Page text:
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No-one responsible for computer security should forget what happened in October 2016.

The Mirai botnet launched an attack on the internet, the scale of which had never been seen before.

By unleashing a massive distributed denial-of-service (DDoS) attack on DNS service company Dyn, Mirai managed to knock out significant chunks of the internet – making it impossible for most users to reach popular sites such as Amazon, Reddit, Netflix, Twitter, Soundcloud, Spotify, Etsy and Github.

All too often we hear about how online criminals are able to hide their tracks online, and escape prosecution. Well, for once we have some good news.

US authorities have unsealed details of a guilty plea by 21-year-old Paras Jha from Fanwood, New Jersey, who has admitted creating the Mirai botnet by commandeering hundreds of thousands of vulnerable IoT devices, without the knowledge or permission of their owners, in order to:

  • launch powerful DDoS attacks
  • rent the botnet to third-parties in exchange for payment
  • use the botnet to extort protection money from companies not wishing to be targeted by an attack.

Jha and his co-conspirators used both known and previously undisclosed vulnerabilities to gain admin rights to victims’ IoT devices, and ended up with an army of close to 500,000 compromised CCTV cameras, DVRs, and routers at their beck and call.

As BBC News reports, Jha has yet to be sentenced, but faces up to 10 years in jail. Two of Jha’s co-conspirators have also pleaded guilty – Josiah White, from Washington, Pennsylvania, and Dalton Norman from Metairie, Louisiana. Both could receive sentences of up to five years in prison.

Security blogger Brian Krebs explains that Jha and White co-founded a company called of Protraf Solutions LLC, a company that initially provided anti-DDoS services to Minecraft servers. In order to drum up business, Jha and White started targeting websites with DDoS attacks “and then either extort them for money to call off the attacks, or try to sell those companies services they claimed could uniquely help fend off the attacks.”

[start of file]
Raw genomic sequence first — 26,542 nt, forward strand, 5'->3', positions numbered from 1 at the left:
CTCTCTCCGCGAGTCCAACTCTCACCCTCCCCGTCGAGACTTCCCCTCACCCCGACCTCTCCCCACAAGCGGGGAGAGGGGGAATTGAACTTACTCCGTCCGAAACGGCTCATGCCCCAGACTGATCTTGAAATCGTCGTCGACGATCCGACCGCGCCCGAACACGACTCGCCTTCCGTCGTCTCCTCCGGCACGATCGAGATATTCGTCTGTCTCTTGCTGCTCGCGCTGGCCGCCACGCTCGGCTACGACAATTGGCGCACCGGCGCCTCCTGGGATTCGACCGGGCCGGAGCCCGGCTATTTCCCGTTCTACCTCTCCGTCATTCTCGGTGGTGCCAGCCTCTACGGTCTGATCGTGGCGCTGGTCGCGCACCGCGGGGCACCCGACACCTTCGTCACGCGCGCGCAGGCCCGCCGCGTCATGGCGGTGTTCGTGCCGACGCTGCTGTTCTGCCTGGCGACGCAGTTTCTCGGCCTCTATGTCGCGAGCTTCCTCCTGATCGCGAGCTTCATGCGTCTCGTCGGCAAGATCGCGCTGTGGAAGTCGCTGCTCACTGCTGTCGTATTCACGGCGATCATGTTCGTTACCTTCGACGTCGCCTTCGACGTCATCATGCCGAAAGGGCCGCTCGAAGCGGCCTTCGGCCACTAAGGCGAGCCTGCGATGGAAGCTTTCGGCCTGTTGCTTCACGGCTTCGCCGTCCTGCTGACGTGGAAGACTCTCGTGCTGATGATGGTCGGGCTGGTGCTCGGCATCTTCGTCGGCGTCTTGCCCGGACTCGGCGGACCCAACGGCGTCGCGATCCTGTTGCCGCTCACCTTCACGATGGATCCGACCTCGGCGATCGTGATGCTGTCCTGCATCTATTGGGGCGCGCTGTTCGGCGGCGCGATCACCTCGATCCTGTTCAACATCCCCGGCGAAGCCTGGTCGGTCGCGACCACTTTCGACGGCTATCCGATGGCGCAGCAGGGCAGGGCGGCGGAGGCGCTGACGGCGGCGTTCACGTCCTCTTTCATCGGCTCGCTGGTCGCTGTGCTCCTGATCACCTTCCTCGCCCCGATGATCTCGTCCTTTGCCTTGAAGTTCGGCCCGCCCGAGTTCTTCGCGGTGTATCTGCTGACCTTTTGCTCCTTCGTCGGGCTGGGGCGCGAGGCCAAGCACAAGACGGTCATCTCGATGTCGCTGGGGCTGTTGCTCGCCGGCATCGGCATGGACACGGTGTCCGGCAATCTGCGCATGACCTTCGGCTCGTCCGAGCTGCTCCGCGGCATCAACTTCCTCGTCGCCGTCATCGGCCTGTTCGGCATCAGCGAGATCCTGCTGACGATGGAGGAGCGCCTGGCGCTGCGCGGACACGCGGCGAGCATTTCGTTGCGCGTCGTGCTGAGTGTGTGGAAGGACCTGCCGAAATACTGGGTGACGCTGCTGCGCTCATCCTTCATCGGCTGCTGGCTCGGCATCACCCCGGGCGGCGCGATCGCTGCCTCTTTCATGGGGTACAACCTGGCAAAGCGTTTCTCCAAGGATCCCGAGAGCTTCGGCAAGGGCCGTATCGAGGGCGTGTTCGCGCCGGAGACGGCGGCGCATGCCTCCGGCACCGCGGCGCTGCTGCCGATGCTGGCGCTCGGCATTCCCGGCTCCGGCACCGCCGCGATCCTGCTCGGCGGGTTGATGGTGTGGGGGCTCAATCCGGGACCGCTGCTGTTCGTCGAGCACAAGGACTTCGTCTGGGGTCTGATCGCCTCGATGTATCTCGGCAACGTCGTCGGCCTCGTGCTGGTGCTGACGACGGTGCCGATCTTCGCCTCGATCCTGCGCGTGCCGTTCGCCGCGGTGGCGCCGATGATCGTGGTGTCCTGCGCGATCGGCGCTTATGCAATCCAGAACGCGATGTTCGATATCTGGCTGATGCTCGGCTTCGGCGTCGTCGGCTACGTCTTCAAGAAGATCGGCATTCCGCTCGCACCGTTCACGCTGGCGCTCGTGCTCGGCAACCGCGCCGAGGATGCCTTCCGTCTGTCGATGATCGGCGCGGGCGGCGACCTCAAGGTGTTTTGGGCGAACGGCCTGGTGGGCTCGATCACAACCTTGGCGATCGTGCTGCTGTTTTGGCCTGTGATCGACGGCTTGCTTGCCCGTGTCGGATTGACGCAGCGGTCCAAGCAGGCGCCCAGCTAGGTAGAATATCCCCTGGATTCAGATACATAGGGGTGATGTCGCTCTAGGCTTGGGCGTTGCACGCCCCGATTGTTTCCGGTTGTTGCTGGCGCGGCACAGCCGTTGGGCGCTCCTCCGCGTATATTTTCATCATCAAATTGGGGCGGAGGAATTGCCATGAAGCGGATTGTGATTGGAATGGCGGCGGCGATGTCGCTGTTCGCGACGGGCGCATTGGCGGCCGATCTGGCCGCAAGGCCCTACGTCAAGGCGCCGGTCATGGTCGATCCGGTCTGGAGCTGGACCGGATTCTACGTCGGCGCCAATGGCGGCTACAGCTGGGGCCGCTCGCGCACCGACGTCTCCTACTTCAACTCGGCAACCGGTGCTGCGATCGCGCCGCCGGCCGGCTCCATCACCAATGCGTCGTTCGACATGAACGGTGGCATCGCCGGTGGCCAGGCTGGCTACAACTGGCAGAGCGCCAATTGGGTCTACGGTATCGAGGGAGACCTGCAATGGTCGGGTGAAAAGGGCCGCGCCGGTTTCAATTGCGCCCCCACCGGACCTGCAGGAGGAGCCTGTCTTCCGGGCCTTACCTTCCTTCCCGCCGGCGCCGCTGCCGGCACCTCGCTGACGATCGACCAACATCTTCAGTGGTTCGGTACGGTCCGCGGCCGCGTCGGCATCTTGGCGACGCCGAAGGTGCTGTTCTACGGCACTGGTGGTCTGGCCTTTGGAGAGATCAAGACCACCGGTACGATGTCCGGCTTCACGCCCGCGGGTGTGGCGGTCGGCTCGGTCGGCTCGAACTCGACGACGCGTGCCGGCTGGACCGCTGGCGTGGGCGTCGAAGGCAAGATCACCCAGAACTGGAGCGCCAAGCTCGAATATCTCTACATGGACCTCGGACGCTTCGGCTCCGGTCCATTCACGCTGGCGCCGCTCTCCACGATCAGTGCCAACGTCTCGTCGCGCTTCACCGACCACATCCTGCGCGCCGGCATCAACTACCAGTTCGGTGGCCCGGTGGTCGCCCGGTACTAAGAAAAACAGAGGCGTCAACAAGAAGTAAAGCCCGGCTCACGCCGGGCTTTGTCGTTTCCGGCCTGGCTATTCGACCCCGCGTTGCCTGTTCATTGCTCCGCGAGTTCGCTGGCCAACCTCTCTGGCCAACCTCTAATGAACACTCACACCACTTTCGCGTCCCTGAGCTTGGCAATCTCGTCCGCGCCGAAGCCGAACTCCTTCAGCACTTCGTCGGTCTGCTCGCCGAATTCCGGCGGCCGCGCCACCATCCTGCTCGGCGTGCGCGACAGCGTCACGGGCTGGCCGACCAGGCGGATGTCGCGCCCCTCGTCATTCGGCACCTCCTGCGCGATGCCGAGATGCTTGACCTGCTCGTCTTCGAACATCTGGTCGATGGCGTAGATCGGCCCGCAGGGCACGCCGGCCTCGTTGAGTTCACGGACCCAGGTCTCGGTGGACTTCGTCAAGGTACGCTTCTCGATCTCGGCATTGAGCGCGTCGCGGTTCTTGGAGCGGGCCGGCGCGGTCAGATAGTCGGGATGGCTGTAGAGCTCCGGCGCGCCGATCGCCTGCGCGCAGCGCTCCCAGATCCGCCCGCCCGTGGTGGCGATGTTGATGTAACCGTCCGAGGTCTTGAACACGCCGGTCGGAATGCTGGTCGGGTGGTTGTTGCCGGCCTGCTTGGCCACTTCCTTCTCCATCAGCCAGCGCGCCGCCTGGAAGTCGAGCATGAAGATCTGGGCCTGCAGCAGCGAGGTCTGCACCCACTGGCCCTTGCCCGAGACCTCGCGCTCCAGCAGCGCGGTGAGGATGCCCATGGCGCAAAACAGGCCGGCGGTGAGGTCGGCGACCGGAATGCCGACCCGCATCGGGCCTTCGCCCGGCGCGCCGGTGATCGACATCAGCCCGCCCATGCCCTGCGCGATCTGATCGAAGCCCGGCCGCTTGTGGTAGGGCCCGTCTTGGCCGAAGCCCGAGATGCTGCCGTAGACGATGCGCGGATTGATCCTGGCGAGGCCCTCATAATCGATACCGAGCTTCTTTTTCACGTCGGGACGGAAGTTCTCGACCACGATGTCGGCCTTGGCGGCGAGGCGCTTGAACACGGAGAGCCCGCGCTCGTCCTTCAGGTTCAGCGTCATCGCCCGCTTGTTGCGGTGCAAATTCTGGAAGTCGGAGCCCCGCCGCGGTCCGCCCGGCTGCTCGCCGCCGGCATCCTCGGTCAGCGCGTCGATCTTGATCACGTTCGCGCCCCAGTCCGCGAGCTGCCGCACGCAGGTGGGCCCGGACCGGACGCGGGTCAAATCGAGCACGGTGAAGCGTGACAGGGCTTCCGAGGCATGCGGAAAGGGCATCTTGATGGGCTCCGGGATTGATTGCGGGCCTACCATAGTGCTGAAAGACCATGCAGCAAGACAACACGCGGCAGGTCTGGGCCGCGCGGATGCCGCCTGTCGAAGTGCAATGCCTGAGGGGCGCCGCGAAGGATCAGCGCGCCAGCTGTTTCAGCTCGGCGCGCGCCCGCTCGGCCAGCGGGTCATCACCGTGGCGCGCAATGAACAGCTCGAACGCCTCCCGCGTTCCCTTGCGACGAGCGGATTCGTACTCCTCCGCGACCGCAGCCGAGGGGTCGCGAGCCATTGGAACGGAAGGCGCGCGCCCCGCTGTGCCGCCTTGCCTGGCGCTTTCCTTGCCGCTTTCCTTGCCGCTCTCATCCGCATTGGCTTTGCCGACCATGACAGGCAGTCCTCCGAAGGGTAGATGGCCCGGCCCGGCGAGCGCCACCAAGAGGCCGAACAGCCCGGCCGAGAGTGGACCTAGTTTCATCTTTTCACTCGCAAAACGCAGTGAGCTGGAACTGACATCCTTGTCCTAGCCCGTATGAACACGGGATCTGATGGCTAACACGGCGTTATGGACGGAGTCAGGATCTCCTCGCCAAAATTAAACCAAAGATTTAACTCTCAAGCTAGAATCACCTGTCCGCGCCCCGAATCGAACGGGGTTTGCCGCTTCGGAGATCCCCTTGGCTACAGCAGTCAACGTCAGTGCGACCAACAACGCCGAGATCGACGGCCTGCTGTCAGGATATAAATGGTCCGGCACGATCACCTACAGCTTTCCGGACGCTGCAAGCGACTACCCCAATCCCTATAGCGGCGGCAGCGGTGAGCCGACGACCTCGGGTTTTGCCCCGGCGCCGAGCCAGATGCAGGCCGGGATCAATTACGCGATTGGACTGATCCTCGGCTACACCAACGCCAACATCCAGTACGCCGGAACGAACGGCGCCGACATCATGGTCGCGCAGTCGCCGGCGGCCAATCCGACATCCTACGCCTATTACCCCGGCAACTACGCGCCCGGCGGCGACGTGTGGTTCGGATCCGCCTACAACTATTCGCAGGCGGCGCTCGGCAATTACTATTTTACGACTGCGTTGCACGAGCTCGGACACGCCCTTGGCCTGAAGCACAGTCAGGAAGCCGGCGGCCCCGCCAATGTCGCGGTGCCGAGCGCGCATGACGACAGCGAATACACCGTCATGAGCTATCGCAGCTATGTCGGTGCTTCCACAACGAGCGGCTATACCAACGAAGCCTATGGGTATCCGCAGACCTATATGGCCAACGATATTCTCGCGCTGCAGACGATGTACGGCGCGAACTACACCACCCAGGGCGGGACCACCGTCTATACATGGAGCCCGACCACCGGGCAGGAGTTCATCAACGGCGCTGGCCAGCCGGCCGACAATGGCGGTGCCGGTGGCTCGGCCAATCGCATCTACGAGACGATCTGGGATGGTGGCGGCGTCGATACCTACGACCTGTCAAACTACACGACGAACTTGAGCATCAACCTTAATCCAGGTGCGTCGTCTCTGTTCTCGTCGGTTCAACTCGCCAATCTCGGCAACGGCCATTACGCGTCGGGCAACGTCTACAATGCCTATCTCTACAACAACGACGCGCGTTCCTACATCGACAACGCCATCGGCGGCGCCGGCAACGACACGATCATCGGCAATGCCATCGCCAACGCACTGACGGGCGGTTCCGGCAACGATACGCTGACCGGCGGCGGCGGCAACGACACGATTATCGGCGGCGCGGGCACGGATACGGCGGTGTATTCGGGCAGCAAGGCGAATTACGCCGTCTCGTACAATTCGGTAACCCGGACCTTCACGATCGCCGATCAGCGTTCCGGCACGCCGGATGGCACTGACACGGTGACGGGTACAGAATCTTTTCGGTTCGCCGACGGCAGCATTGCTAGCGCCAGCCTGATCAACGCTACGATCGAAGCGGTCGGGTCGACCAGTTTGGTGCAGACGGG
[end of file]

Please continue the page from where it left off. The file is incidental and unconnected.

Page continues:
Meanwhile, Norman used Mirai’s network of compromised devices to perpetrate click fraud, sending large amounts of internet traffic to websites in order to generate fraudulent affiliate advertising revenue.

More details of the fascinating case can be found in Krebs’s article, which includes links to plea agreements made by the three men.

It’s worth bearing in mind that just because three men have pleaded guilty, Mirai’s legacy is far from over.

Mirai’s source code was released onto the internet in October 2016, putting the ability in anybody’s hands to create their own copy-cat version of the botnet or use it as a blueprint for their own creations.

Sadly, as a result, we have seen more and more Mirai-related botnet activity – including variants that have attempted to mine Bitcoins, or exploited zero-day vulnerabilities to hijack hundreds of thousands of IP cameras.

Internet-enabled devices are increasingly being exploited with all too much regularity, and the consequences are serious.

It’s no wonder that last year the Department of Homeland Security issued a warning, advising users and system administrators of some of the steps they should take to harden their IoT security:

  • Ensure all default passwords are changed to strong passwords. Default usernames and passwords for most devices can easily be found on the Internet, making devices with default passwords extremely vulnerable.
  • Update IoT devices with security patches as soon as patches become available.
  • Disable Universal Plug and Play (UPnP) on routers unless absolutely necessary.
  • Purchase IoT devices from companies with a reputation for providing secure devices.
  • Consumers should be aware of the capabilities of the devices and appliances installed in their homes and businesses. If a device comes with a default password or an open Wi-Fi connection, consumers should change the password and only allow it to operate on a home network with a secured Wi-Fi router.
  • Understand the capabilities of any medical devices intended for at-home use. If the device transmits data or can be operated remotely, it has the potential to be infected.

Editor’s Note:
The opinions expressed in this guest author article are solely those of the contributor, and do not necessarily reflect those of Tripwire, Inc.